Glucocorticoids And Treatment Response

Glucocorticoids remain the mainstay anti-inflammatory agents used in the management of asthma and many other inflammatory lung diseases, including most forms of interstitial lung disease, and moderate and severe COPD. In all these conditions it is clear that response is variable, with some patients responding well to inhaled or oral corticosteroids, and others having little or no response. A number of groups have therefore attempted to identify genetic markers associated with treatment response, initially concentrating on the glucocorticoid receptor itself and more recently expanding to study other potential genes that may modify the responses. In general, these studies are relatively difficult to perform mainly because it is difficult and time consuming to get a good measure of treatment response to glucocorticoids. For example, the degree of response in a condition, such as idiopathic pulmonary fibrosis, will often take weeks or months to become apparent and will also depend on the exact subtype of the disease present defined by high-resolution CT imaging or biopsy. Not all patients will have treatment with the same regimen of steroids, and follow-up may also differ between patient groups, all of which makes assessment of true treatment response more difficult. Again, the majority of studies that have been undertaken in asthma have, in particular, recognized a subgroup of "steroid-resistant" asthmatics, although again adequate phenotypic definition of these patients is difficult and time consuming.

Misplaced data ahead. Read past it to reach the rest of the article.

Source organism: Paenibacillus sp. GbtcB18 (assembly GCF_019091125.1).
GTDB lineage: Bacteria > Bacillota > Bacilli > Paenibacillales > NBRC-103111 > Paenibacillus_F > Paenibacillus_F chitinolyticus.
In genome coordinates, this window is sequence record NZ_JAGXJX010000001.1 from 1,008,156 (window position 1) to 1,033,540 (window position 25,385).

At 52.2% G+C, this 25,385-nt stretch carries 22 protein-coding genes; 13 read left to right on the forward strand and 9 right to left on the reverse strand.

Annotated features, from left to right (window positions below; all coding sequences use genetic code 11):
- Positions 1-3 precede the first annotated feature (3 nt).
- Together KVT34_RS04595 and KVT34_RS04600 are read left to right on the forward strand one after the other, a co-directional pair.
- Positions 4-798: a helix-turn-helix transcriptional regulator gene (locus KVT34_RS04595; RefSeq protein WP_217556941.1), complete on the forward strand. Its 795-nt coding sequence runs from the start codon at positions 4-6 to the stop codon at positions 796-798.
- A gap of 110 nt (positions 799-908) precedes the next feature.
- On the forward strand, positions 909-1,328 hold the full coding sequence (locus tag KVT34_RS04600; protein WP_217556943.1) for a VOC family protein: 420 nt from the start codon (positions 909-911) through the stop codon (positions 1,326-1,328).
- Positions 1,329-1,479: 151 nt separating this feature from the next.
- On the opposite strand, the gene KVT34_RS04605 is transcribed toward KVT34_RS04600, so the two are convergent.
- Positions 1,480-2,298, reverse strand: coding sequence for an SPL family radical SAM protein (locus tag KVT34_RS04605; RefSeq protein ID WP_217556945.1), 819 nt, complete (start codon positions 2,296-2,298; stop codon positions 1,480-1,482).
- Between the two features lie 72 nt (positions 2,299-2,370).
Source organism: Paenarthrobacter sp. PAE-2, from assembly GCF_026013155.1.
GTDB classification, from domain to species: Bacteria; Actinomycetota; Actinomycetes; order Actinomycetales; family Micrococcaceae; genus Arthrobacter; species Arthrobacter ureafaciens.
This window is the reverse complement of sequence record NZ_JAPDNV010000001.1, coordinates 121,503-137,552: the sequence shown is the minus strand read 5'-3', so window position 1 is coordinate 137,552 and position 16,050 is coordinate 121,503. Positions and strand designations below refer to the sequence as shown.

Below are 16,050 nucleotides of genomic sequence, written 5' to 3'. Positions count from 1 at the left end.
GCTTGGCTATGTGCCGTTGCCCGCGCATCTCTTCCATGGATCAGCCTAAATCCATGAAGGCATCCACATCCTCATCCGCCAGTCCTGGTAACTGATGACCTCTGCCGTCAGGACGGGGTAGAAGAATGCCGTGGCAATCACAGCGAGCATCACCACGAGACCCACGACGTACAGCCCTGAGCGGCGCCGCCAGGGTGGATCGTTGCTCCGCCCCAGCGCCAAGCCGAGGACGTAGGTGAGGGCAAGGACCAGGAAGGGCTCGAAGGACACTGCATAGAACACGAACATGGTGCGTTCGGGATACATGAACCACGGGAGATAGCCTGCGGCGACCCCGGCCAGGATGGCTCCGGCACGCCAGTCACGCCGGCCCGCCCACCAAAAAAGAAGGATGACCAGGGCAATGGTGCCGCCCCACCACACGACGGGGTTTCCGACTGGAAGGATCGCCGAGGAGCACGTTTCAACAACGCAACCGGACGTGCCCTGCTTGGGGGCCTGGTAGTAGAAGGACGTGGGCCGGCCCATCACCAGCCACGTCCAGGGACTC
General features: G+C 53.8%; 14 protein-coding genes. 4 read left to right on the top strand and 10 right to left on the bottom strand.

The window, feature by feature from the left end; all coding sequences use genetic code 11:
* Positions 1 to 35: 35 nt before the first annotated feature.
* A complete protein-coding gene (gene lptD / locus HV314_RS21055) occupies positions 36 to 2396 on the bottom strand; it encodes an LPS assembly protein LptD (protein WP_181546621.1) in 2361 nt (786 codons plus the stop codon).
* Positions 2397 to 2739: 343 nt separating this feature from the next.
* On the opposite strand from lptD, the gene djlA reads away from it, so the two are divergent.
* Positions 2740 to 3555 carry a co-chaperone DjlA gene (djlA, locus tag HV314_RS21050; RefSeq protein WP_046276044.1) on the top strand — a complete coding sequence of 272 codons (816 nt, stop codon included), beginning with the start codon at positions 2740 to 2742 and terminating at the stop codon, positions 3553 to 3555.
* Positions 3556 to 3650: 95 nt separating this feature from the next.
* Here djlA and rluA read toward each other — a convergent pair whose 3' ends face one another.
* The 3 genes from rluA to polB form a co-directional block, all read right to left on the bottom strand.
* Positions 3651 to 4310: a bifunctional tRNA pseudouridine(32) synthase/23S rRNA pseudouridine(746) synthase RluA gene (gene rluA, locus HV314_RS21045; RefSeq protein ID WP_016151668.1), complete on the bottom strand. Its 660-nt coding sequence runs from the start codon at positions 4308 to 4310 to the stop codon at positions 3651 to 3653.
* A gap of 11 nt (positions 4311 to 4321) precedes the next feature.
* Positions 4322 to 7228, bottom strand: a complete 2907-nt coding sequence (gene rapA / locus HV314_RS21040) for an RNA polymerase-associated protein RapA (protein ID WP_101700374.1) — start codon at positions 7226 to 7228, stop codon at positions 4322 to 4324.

Glucocorticoids bind to a cytoplasmic receptor, the glucocorticoid receptor, which moves to the nucleus and activates steroid-responsive genes containing the glucocorticoid response element (GRE). The receptor exists as at least two splice variants, which differ in the ninth exon. Several polymorphisms have been described in the glucocorticoid receptor (GR) gene, which produce functional consequences; for example, a Val641Asp polymorphism influences the binding affinity for dexamethasone (49), a Val729Ile polymorphism confers a fourfold decrease in dexamethasone activity (50), a Asn363Ser polymorphism is associated with higher sensitivity to dexamethasone (51), and 2314insA and S651F variants have suppressed GR mRNA and protein levels in a recombinant system (52). However, several of these polymorphisms are rare and their functional significance at a clinical level is unclear. Subsequently, haplotype identification across the GR gene identified a susceptibility haplotype associated with a lower response to dexa-methasone using a suppression test in 216 U.K. Caucasians (53).

Recently, sequence variation in the corticotrophin-releasing hormone receptor 1 (CRHR1) gene was found to be associated with enhanced response to therapy in three asthmatic cohorts (n = 1117, endpoint percent change in FEVj following eight weeks inhaled corticosteroid treatment) (54). The CRHR1 is thought to be involved in the regulation of endogenous levels of corticosteroid and, therefore, may be predicted to influence responses to exogenously administered corticosteroid. This study is the only study to show a pharmacogenetic effect for steroid efficacy in an asthmatic cohort and involved the analysis of 131 SNPs in 14 genes prior to the identification of the positive association described previously (54).

Coping with Asthma

Coping with Asthma

If you suffer with asthma, you will no doubt be familiar with the uncomfortable sensations as your bronchial tubes begin to narrow and your muscles around them start to tighten. A sticky mucus known as phlegm begins to produce and increase within your bronchial tubes and you begin to wheeze, cough and struggle to breathe.

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